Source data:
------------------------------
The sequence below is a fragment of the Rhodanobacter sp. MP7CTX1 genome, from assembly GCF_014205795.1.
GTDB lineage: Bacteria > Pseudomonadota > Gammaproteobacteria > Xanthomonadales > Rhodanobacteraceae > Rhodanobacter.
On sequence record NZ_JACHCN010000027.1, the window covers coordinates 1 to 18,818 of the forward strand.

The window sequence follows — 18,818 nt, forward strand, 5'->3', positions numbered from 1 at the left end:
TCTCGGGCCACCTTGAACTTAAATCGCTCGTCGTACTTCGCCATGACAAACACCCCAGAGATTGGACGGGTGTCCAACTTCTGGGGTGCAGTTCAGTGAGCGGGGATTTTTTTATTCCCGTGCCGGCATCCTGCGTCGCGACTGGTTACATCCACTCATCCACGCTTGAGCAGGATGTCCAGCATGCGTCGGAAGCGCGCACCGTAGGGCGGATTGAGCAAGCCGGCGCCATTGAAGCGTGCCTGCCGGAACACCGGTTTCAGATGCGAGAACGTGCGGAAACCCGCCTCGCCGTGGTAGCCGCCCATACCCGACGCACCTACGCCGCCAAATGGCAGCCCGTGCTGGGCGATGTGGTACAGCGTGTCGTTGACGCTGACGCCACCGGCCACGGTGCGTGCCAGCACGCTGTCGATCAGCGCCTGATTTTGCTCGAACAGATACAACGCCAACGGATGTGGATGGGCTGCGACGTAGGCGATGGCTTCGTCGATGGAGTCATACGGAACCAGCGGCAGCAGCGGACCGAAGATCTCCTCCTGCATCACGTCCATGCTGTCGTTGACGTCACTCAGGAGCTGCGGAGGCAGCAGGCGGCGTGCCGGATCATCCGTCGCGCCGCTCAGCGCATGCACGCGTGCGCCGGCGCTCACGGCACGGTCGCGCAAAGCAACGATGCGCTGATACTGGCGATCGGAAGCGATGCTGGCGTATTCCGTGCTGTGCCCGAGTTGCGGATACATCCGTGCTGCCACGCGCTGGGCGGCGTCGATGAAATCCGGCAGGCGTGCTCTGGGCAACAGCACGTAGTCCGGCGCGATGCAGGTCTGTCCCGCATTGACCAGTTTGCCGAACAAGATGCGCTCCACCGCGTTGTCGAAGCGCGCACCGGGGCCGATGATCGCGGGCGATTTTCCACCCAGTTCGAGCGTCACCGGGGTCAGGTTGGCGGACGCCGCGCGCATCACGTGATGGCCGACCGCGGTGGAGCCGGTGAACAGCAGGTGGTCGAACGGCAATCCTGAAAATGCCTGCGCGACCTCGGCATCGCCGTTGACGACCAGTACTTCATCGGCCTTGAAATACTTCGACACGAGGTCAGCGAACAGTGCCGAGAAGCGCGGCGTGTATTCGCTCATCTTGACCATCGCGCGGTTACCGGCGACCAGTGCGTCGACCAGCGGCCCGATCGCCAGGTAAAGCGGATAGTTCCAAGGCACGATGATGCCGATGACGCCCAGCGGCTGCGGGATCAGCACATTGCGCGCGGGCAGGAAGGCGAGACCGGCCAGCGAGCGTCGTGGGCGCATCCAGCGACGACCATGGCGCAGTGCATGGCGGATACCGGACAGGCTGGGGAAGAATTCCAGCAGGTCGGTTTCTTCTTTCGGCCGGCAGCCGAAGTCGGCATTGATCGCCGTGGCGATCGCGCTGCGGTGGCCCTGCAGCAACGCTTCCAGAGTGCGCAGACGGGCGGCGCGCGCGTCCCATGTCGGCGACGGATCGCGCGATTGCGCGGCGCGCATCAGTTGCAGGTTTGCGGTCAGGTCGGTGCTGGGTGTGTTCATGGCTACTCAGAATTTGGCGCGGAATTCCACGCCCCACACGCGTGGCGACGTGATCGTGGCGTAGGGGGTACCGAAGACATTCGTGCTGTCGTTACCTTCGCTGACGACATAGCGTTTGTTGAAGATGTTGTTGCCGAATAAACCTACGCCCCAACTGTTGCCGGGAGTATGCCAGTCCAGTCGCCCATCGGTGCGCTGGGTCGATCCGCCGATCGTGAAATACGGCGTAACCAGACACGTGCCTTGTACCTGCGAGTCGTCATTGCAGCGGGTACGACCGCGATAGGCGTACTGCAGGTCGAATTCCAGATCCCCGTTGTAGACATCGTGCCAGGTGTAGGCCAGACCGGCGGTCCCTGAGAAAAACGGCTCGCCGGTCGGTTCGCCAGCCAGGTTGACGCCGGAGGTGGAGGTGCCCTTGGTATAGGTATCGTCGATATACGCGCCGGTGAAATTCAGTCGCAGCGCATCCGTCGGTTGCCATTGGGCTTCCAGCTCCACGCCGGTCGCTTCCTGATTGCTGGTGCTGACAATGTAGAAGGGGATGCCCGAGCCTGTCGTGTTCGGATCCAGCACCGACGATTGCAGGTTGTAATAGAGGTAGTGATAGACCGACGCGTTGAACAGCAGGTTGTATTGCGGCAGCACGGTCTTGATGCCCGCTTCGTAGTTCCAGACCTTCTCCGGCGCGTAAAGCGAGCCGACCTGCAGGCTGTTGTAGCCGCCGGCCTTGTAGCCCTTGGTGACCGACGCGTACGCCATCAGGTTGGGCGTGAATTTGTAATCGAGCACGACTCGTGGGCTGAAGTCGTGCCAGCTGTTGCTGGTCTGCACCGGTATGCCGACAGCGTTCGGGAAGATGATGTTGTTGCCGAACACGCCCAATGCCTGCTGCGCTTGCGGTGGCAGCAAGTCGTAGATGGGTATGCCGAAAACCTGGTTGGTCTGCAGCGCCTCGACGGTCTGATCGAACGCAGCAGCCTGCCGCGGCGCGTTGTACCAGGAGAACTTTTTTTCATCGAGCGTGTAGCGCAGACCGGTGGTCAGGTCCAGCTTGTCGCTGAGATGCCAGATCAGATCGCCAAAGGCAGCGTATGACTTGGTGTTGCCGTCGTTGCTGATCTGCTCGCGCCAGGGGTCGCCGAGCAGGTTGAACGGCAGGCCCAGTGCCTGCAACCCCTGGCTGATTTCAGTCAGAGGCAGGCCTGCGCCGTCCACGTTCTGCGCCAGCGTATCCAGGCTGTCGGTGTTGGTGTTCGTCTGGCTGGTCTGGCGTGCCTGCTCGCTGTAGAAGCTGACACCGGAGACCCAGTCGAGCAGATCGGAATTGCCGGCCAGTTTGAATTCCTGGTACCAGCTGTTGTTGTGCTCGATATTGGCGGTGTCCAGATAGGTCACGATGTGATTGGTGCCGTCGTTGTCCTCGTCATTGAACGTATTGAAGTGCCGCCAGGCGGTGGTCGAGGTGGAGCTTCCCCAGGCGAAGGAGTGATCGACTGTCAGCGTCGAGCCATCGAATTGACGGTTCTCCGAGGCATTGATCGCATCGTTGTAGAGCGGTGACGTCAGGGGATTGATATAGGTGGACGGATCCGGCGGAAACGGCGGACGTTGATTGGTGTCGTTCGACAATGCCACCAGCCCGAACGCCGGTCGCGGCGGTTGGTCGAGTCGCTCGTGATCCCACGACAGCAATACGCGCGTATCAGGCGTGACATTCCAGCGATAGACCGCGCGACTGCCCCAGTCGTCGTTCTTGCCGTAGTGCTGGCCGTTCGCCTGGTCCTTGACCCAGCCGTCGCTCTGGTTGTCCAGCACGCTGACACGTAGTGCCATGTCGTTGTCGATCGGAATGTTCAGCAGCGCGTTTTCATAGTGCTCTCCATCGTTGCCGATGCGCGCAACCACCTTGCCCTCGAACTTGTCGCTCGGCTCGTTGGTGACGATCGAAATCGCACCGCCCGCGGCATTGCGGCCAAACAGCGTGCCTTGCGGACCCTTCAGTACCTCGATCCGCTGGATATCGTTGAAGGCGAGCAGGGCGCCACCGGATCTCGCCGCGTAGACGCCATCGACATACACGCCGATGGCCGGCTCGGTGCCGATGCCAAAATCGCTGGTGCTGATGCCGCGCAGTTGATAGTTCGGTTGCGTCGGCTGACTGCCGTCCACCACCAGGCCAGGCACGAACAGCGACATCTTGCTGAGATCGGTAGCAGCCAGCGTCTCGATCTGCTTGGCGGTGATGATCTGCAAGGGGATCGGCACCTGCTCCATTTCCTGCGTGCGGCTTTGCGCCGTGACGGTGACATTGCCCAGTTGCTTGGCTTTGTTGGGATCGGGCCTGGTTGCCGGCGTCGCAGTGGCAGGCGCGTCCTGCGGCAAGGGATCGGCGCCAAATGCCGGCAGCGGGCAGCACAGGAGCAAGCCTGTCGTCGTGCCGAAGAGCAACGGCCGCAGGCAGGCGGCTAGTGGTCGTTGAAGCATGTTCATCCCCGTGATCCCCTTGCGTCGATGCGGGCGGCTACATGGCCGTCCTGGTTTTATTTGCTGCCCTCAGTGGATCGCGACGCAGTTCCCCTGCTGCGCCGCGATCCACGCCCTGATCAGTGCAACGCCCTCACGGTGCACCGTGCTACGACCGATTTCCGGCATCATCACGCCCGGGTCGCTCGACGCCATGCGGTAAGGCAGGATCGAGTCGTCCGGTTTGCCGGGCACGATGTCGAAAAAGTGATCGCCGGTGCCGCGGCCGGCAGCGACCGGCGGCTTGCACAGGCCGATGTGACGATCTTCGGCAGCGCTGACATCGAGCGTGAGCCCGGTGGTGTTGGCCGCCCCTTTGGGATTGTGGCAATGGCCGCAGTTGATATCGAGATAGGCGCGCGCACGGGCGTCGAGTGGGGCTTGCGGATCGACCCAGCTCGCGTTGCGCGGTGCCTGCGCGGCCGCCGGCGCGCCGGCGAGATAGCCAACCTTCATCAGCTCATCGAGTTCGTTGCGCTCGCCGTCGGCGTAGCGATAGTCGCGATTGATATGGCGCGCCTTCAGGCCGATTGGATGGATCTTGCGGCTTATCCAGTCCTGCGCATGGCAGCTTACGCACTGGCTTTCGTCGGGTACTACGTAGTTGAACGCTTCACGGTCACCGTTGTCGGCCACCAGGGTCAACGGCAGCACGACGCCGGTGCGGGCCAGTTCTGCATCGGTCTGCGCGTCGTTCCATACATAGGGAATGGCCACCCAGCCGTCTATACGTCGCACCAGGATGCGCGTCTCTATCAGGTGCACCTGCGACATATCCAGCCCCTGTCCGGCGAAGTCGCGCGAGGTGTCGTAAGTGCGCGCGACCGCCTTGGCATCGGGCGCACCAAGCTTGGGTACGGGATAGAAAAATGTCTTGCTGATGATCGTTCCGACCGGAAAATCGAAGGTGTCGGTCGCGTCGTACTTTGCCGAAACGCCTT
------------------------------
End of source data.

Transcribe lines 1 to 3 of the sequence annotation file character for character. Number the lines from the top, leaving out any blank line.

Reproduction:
The sequence below is a fragment of the Rhodanobacter sp. MP7CTX1 genome, from assembly GCF_014205795.1.
GTDB lineage: Bacteria > Pseudomonadota > Gammaproteobacteria > Xanthomonadales > Rhodanobacteraceae > Rhodanobacter.
On sequence record NZ_JACHCN010000027.1, the window covers coordinates 1 to 18,818 of the forward strand.